Pando

What's in a Name?

  1. What's In A Name: PandoLIVE is not to be confused with Pan D'Olive

    For the past month or so, Pando's "What's In A Name?" series has been examining the importance of choosing the right name for your startup or product.

    By Paul Bradley Carr , written on

    From the News desk

  2. What's In A Name? The fading tyranny of dot com

    We’ve all been there. We click on a link, but then pause a second. There’s a “.net” or a “.org” at the end of the address. We think against our better nature, “What is this, amateur hour?” Doesn’t this company understand how the Internet works?

    By James Robinson , written on

    From the News desk

  3. What's In A Name: Sometimes you've got to call in the name whisperer

    Molly Davis has a unique job. As a communications strategist for MetaDesign -- a global design firm with a base in San Francisco which specializes in reshaping corporate identities and creating new "brand worlds" -- part of her dominion is helping lost companies refocus in their quest for the perfect name. When I reached her to talk, she was currently helping four companies on this journey. As she explained to me, it's a visual, as well as a written process, spurring the creative process by creating boundaries, examining meaning and trying to tell a long story in one word.

    By James Robinson , written on

    From the News desk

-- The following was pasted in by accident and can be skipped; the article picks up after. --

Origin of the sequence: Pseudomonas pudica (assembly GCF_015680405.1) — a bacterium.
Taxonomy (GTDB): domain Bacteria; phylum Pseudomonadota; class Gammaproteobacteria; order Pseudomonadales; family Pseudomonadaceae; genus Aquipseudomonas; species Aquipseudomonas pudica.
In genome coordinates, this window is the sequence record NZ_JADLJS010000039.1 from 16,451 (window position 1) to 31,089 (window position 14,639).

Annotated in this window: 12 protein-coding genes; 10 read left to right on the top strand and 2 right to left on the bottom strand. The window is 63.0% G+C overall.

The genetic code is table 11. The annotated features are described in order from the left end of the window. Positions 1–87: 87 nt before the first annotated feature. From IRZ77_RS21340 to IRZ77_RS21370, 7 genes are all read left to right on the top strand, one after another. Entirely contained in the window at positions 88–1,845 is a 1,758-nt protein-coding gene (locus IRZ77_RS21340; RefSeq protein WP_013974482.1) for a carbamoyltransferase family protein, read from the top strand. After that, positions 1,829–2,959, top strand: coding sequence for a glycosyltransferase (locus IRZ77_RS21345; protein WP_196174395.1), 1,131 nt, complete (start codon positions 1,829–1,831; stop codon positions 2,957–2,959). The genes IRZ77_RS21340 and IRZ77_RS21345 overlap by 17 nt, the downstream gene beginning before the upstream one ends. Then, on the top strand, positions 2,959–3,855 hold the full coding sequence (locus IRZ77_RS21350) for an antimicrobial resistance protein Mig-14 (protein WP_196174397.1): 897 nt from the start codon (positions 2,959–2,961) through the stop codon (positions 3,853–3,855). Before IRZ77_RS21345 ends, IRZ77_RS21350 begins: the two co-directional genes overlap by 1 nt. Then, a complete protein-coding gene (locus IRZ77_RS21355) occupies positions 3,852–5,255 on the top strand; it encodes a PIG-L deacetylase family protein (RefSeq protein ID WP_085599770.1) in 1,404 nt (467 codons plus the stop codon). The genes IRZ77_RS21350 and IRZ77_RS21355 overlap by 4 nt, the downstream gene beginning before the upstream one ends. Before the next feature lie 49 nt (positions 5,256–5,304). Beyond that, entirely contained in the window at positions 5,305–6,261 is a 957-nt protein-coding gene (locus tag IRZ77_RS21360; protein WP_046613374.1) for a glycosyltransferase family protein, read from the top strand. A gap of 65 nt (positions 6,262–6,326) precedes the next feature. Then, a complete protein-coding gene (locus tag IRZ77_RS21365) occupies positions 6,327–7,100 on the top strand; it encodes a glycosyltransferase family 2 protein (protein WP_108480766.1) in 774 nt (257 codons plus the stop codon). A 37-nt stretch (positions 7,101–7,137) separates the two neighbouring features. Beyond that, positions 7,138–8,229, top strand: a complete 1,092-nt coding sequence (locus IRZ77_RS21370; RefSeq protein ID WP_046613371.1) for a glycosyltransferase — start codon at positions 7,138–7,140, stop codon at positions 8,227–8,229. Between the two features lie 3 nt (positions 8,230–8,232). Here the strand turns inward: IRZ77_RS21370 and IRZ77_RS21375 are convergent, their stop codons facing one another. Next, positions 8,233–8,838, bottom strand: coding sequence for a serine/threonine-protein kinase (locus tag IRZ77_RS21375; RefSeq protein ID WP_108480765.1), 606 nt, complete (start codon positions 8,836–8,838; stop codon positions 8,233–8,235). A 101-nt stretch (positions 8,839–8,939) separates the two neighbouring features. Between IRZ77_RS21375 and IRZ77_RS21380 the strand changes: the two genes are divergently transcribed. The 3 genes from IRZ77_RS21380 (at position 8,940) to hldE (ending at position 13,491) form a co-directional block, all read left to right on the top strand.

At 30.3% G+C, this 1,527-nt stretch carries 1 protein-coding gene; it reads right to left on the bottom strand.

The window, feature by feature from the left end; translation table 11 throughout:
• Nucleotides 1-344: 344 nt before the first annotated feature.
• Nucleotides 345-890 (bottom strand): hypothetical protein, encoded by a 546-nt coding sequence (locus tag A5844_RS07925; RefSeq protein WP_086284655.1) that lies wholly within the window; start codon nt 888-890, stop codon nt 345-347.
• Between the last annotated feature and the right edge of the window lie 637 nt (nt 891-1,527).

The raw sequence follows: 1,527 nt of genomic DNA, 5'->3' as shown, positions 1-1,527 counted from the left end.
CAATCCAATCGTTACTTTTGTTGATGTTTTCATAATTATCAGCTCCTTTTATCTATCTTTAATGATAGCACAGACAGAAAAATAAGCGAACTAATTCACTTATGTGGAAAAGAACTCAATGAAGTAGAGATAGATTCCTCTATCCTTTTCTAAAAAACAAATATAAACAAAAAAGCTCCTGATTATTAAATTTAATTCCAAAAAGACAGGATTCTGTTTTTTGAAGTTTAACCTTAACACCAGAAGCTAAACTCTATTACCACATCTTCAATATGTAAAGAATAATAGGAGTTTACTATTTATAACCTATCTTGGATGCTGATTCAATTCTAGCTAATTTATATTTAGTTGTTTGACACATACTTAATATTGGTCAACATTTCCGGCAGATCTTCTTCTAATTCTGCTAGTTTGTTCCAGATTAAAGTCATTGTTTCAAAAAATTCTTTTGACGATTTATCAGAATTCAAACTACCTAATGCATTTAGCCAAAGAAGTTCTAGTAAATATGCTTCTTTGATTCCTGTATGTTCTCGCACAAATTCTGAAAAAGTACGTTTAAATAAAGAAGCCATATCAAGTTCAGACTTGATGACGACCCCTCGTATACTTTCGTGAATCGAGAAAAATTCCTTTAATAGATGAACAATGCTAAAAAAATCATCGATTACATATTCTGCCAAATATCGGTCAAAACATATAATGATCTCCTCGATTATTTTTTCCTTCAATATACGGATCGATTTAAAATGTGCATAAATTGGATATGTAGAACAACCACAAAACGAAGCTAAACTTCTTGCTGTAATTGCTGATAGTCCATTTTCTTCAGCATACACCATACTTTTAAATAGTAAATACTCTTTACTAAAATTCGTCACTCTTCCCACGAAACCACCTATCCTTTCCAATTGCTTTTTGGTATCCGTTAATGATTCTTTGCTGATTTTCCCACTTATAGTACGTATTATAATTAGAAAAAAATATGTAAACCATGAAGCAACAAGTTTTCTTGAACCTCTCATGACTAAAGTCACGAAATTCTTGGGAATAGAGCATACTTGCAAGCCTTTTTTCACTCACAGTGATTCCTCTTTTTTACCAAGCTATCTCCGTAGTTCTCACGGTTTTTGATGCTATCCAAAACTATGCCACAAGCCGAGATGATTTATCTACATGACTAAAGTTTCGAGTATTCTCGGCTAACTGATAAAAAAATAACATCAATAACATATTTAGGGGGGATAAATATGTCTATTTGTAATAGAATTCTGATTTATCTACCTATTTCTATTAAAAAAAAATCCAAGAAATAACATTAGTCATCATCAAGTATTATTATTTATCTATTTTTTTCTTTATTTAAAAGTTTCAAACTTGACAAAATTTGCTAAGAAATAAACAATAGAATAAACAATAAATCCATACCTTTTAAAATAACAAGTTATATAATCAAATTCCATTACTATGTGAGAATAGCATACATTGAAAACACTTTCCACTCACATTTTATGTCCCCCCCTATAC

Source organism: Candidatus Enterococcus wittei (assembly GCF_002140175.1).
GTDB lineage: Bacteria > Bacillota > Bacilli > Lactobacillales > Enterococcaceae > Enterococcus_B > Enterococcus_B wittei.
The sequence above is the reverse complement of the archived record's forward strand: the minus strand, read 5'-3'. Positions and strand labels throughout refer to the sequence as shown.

4. What's In A Name: "Semantic satiation" and the art of choosing a perfect company name

    It’s a slightly unusual feeling that we’ve all been struck with. We say some common everyday word one too many times and it suddenly loses all meaning. It just feels peculiar, like gibberish almost. (Tennis. Te-nnis! TENNIS. Ten-nis?) The phenomenon is so commonplace that it has inspired a gag on the most mainstream of mainstream sitcoms, like Friends and How I Met Your Mother.

    By James Robinson , written on

    From the News desk

  5. What's In A Name?: Meet the name doctor of HAXLR8R

    As the founder of HAXLR8R, a Shenzhen based accelerator for hardware startups, Cyril Ebersweiler often finds himself in the trenches with young founders working with them to fix a horrible product name, or find a name that better fits a particular product.

    By James Robinson , written on

    From the News desk

  6. What's In A Name?: 2014 was not a good year for your mobile payments service to be named "ISIS"

    [Editor's note: This is the first in a new Pando series called "What's In A Name?" in which we look at the stories behind how some of tech's biggest companies got their names. The series is sponsored by Braintree, so you'll only see their ads around "What's In A Name?" pieces. But the series was conceived, commissioned and edited entirely by Pando. Braintree had no input whatsoever in the editorial. For more on our policy towards single sponsor series like this one, see here.]

    By James Robinson , written on

    From the News desk